Monitors are to be installed in Wyoming and Susquehanna, Fayette, Indiana and Lycoming counties by the end of the year. The DEP will install monitors in Clarion, Jefferson and McKean counties by fall 2017. Installations in Towanda Twp., Bradford County, and Holbrook Twp., Greene County, were completed in March. 
The DEP has not announced where it will position the monitors, and with only one planned for each county, placement is critical, Mrs. Krafjack said. 
Most of Wyoming County’s industrial activity — the Procter & Gamble factory complex in Washington Twp., natural gas well pads and compressor stations — takes place in its central and northwestern sections. So an air monitor in the mountainous southwestern corner, mostly state game lands, might not reveal possible effects of gas production. 
There is no public comment period before the department decides where to place the monitors, DEP spokesman Neil Shader said. 
The monitors will detect fine particulates less than 2.5 micrometers in diameter. Fine particles are created by industrial activity but also by things like burning firewood or driving a car. They can irritate the lungs and throat, cause asthma attacks and, in some cases, trigger heart attacks, according to the EPA. 
 The group Breathe Easy, Susquehanna County’s citizen science efforts, has been calling for more monitoring in areas with heavy drilling concentration for years. Federal and state agencies, however, do not regulate ultrafine particles”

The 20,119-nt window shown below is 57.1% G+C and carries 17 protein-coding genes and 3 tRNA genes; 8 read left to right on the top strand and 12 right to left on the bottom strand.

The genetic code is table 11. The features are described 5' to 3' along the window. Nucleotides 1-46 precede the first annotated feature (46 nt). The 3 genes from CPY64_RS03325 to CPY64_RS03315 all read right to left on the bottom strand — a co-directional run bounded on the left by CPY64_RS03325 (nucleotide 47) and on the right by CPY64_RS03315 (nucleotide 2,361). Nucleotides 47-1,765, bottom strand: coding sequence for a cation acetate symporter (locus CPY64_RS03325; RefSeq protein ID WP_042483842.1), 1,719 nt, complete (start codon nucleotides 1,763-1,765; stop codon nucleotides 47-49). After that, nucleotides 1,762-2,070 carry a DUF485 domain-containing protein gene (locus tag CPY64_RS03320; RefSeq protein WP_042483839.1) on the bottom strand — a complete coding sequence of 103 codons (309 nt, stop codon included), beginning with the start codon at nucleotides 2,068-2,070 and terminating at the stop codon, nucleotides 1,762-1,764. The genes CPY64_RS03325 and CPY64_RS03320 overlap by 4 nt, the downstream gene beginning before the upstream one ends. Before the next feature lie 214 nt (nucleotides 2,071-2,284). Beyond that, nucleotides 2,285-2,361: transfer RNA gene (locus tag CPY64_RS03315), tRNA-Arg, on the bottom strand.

***Range Resources Sites Gas Wells Away From Large Home 
“We heard Range Resources say it sites its shale gas wells away from large homes where wealthy people live and who might have the money to fight such drilling and fracking operations,” said Patrick Grenter, an attorney and Center for Coalfield Justice executive director, who attended the lawyers’ forum. A handful of attorneys in the audience confirmed that account 
Joanne Kilgour, an attorney and director of the Sierra Club Pennsylvania Chapter, who attended the meeting, said Mr. Bossert’s statements “pose significant environmental justice issues, and raise the question whether the companies coming into communities are really operating in the best interests of those communities.” 
Veronica Coptis 
Deputy Director 
Center for Coalfield Justice 

*** 1000 Health Professionals Call For Protection From Fracking in PA 
PennEnvironment was joined by several of the Commonwealth’s top health experts—including Alliance of Nurses for Healthy Environments, Physicians for Social Responsibility, SEIU Healthcare, and Southwest Pennsylvania Environmental Health Project—to form Pennsylvania Health Professionals for a Livable Future. This coalition, representing tens of thousands of health professionals across the Commonwealth, is committed to addressing the impact of fracking and fracking infrastructure on the health of Pennsylvanians.They will release a series of letters to the Wolf Administration representing the backing of 1000+ health professionals calling for increased protections for Pennsylvanians from fracking